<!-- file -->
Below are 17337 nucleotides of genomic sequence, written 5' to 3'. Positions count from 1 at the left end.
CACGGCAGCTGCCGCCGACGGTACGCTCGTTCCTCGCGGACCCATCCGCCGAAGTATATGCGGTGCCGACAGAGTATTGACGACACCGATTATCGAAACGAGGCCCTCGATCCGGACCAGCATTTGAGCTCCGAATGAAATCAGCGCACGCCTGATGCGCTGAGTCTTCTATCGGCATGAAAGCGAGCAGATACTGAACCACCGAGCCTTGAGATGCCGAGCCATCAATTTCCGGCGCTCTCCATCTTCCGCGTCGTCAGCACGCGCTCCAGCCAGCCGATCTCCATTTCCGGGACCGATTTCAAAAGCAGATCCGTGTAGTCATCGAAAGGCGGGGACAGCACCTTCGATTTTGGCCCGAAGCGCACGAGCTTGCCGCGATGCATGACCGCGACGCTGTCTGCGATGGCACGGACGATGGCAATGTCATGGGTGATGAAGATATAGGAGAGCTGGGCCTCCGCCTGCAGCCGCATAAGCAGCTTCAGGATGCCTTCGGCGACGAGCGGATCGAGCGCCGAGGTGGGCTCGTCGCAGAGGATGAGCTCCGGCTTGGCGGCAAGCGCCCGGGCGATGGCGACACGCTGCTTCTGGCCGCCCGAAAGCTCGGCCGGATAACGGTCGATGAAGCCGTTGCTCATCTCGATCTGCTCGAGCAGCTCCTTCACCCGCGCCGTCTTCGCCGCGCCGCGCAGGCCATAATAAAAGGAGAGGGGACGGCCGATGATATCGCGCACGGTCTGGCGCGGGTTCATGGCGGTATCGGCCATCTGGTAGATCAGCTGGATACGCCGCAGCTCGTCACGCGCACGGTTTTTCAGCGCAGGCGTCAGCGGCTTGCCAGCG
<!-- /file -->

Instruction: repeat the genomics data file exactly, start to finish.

Below are 17337 nucleotides of genomic sequence, written 5' to 3'. Positions count from 1 at the left end.
CACGGCAGCTGCCGCCGACGGTACGCTCGTTCCTCGCGGACCCATCCGCCGAAGTATATGCGGTGCCGACAGAGTATTGACGACACCGATTATCGAAACGAGGCCCTCGATCCGGACCAGCATTTGAGCTCCGAATGAAATCAGCGCACGCCTGATGCGCTGAGTCTTCTATCGGCATGAAAGCGAGCAGATACTGAACCACCGAGCCTTGAGATGCCGAGCCATCAATTTCCGGCGCTCTCCATCTTCCGCGTCGTCAGCACGCGCTCCAGCCAGCCGATCTCCATTTCCGGGACCGATTTCAAAAGCAGATCCGTGTAGTCATCGAAAGGCGGGGACAGCACCTTCGATTTTGGCCCGAAGCGCACGAGCTTGCCGCGATGCATGACCGCGACGCTGTCTGCGATGGCACGGACGATGGCAATGTCATGGGTGATGAAGATATAGGAGAGCTGGGCCTCCGCCTGCAGCCGCATAAGCAGCTTCAGGATGCCTTCGGCGACGAGCGGATCGAGCGCCGAGGTGGGCTCGTCGCAGAGGATGAGCTCCGGCTTGGCGGCAAGCGCCCGGGCGATGGCGACACGCTGCTTCTGGCCGCCCGAAAGCTCGGCCGGATAACGGTCGATGAAGCCGTTGCTCATCTCGATCTGCTCGAGCAGCTCCTTCACCCGCGCCGTCTTCGCCGCGCCGCGCAGGCCATAATAAAAGGAGAGGGGACGGCCGATGATATCGCGCACGGTCTGGCGCGGGTTCATGGCGGTATCGGCCATCTGGTAGATCAGCTGGATACGCCGCAGCTCGTCACGCGCACGGTTTTTCAGCGCAGGCGTCAGCGGCTTGCCAGCG